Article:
Culture and Heritage


A revolutionary religion with futuristic ideals was founded over 500 years ago, The Sikh religion is followed by at least 20 million people worldwide and is ranked as the world’s 5th greatest religion. Sikhism holds the principle of absolute Devotion and recalling of God at all times, honest living, Tolerance, and Non-discrimination (Equality of all living beings) thereby condemning superstitions and blind rituals and adopting divine unity. Sikhism is open to all through the teachings of its 10 Gurus (Teachers) namely- Guru Nanak, Guru Angad, Guru Amar Das, Guru Ram das, Guru Arjun Dev, Guru Har Gobind, Guru Har Rai, Guru Hari Krishan, Guru Tegh Bahadur, Guru Gobind Singh (the founder of Khalsa movement) and Guru Lachhman Dev or Banda Bahadur sanctified in the Sikh Holy Book. It teaches followers to abstain from the “Five Thieves” (that are lust, anger, greed, attachment, and ego) In the early 21st century there were nearly 25 million Sikhs worldwide, the majority of them living in the Indian state of Punjab and rest in Canada (North America) along with England in Europe.

Sikhism was founded in the Punjab region of the Indian subcontinent in the late 15th century. Its members are known as Sikhs and call their faith- Gurmat (“the Way of the Guru” in Punjabi). According to Sikh tradition, Sikhism was established by Guru Nanak Dev Ji(1469–1539) and afterward led by a succession of nine other Gurus. As believed by Sikh followers, all the 10 human Gurus, were guided by one single spirit. Upon the death of the 10th Guru Gobind Singh (1666–1708), the pious spirit of the eternal Guru is said to have shifted itself to the sacred scripture of Sikhism, Guru Granth Sahib (“The Granth as the Guru”), also known as the Adi Granth (“First Volume”), which thereafter was regarded as the only living Guru. Sikhism highlights Simran (meditation and recall of the words of God which can be expressed musically by performing kirtan, or in the mind doing Naam Japna (‘meditation on His name’) as a means to feel God’s presence.

Guru Amar Das’s successor and son-in-law Guru Ram Das established the holy city of Amritsar, the home of the Harimandir Sahib and regarded as the holiest city for all Sikhs. The sixth guru, Guru Hargobind, was responsible for the creation of the concept of Akal Takht (throne of the eternal one), which caters as the supreme decision-making centre of Sikhism and occupies itself opposite the Harmandir Sahib.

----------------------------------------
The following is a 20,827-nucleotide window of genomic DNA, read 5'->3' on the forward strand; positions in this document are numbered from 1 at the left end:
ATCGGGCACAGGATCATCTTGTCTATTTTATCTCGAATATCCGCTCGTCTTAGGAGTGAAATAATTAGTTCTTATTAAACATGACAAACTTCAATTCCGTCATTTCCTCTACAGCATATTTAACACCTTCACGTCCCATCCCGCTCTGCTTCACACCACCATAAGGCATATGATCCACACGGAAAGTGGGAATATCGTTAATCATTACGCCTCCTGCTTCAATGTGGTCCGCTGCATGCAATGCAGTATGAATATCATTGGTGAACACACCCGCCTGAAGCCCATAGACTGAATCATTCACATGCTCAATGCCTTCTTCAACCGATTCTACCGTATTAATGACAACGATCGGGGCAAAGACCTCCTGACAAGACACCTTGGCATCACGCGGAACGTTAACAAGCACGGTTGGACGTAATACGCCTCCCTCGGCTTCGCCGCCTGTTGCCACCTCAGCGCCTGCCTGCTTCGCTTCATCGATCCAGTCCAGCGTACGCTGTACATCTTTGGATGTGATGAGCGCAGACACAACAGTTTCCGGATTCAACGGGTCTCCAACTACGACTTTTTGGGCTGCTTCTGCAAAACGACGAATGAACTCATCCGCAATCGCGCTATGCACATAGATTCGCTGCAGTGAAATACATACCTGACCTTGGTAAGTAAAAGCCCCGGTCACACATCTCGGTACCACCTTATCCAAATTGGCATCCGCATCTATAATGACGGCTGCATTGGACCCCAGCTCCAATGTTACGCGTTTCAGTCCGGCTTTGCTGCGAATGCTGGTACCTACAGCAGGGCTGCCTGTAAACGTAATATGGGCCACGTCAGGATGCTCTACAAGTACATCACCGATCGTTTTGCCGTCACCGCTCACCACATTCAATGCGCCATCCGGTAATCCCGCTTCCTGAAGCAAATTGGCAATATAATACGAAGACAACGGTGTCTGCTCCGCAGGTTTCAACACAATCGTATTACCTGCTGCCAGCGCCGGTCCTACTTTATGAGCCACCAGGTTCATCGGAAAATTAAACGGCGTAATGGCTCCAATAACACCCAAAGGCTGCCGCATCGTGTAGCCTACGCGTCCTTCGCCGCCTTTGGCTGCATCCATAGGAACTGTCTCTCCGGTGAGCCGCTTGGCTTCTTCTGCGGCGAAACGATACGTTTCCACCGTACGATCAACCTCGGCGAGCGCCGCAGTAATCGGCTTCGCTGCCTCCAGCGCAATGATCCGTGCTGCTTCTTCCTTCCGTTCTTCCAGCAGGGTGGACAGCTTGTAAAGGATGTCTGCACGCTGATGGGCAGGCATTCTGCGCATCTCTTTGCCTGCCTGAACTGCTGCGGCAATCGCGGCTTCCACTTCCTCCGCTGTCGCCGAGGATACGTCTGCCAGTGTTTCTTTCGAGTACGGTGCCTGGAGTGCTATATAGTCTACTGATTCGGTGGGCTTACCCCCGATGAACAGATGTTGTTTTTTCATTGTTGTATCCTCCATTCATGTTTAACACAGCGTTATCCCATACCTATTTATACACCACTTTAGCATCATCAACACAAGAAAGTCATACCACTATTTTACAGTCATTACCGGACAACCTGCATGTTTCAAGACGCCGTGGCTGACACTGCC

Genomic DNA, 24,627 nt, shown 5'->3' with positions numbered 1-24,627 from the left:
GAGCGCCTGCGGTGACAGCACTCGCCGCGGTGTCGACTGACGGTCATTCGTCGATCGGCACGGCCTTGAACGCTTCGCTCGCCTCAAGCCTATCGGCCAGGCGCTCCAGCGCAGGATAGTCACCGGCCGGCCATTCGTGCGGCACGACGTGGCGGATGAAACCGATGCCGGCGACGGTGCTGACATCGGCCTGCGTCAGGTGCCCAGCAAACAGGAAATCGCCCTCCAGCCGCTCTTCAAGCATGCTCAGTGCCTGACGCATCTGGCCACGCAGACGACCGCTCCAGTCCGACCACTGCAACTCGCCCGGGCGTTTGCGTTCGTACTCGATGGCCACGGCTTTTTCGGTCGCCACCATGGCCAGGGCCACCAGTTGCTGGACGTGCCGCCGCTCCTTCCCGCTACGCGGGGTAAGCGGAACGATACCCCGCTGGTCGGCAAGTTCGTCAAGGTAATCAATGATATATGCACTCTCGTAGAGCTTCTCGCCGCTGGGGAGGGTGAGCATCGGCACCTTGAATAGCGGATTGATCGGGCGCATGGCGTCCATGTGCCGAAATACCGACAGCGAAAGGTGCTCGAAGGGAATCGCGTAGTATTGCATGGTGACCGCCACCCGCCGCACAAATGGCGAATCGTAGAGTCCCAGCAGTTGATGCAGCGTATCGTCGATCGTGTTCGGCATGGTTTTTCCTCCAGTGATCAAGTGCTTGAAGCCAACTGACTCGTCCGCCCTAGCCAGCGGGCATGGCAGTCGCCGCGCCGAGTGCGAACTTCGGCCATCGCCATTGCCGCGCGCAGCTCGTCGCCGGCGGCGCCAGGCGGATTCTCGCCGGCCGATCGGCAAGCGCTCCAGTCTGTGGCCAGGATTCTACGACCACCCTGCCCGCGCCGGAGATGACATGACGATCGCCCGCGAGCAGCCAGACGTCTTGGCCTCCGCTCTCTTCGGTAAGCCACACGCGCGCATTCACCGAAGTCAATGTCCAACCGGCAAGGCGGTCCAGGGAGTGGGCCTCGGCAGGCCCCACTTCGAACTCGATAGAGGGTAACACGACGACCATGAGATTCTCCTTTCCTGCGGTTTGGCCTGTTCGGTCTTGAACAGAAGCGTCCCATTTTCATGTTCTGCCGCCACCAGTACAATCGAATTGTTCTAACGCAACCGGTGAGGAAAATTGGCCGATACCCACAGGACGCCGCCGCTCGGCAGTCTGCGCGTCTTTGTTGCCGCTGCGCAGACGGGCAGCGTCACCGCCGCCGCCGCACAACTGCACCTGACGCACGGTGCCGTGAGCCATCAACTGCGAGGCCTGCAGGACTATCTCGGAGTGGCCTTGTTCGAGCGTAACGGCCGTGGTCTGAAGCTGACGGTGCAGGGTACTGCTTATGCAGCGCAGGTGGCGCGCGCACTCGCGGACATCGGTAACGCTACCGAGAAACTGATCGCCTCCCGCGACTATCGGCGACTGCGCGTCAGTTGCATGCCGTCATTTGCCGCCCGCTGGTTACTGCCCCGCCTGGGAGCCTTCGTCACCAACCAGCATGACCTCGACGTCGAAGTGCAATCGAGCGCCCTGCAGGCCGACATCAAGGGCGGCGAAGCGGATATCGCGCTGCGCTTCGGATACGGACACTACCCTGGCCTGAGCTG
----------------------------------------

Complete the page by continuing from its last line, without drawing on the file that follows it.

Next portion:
Sikh in Punjabi means “learner,” and those who joined the Sikh community, or Panth (“Path”), were people who were looking for spiritual guidance. Sikhs claim that their tradition is separate from Hinduism. However, many Western scholars argue that in its primary stage Sikhism was a movement within the Hindu tradition and followed the Nirguna Brahma philosophy of the most ancient religion; Nanak Dev Ji, was raised a Hindu in a Bedi family and in due course came from the Sant tradition of northern India, a movement related to the great poet and mystic philosopher Kabir (1440–1518). The Sants (The Sages) were poor, deprived and illiterate, composed extremely beautiful hymns that described their divine experiences, which they could perceive in all things. Their tradition deeply affected the Vaishnava bhakti (the devotional movement within the Hindu tradition that worships Lord Vishnu), though there were significant differences between the two. Like the followers of bhakti, the Sants believed that devotion to God is necessary to get salvation from the cycle of rebirth in which we all human beings are confined; unlike the followers of bhakti, however, the Sants maintained that God is Nirgun (“without form”) and not Sagun (“with form”). For the Sikh Gurus, God can neither appear through incarnations nor be symbolized in solid terms.

About the author


Add Comment

Click here to post a comment